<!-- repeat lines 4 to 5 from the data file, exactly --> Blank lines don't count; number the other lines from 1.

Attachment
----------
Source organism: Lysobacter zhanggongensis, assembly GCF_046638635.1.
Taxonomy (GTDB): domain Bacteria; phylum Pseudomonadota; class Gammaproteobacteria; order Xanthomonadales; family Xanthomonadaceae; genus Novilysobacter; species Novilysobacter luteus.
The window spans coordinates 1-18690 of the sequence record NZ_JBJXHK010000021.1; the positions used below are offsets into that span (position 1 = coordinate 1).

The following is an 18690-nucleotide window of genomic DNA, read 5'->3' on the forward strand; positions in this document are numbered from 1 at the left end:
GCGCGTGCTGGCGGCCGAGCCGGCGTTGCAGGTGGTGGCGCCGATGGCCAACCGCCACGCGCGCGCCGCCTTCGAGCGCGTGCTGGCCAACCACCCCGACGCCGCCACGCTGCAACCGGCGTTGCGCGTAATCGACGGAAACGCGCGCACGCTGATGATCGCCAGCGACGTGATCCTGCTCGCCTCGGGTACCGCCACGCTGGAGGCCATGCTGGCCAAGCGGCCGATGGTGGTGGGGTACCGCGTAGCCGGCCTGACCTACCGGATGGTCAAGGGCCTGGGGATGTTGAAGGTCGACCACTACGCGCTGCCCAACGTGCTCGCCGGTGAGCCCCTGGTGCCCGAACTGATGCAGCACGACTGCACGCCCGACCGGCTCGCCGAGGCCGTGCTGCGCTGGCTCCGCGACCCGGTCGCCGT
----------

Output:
The following is an 18690-nucleotide window of genomic DNA, read 5'->3' on the forward strand; positions in this document are numbered from 1 at the left end:
GCGCGTGCTGGCGGCCGAGCCGGCGTTGCAGGTGGTGGCGCCGATGGCCAACCGCCACGCGCGCGCCGCCTTCGAGCGCGTGCTGGCCAACCACCCCGACGCCGCCACGCTGCAACCGGCGTTGCGCGTAATCGACGGAAACGCGCGCACGCTGATGATCGCCAGCGACGTGATCCTGCTCGCCTCGGGTACCGCCACGCTGGAGGCCATGCTGGCCAAGCGGCCGATGGTGGTGGGGTACCGCGTAGCCGGCCTGACCTACCGGATGGTCAAGGGCCTGGGGATGTTGAAGGTCGACCACTACGCGCTGCCCAACGTGCTCGCCGGTGAGCCCCTGGTGCCCGAACTGATGCAGCACGACTGCACGCCCGACCGGCTCGCCGAGGCCGTGCTGCGCTGGCTCCGCGACCCGGTCGCCGT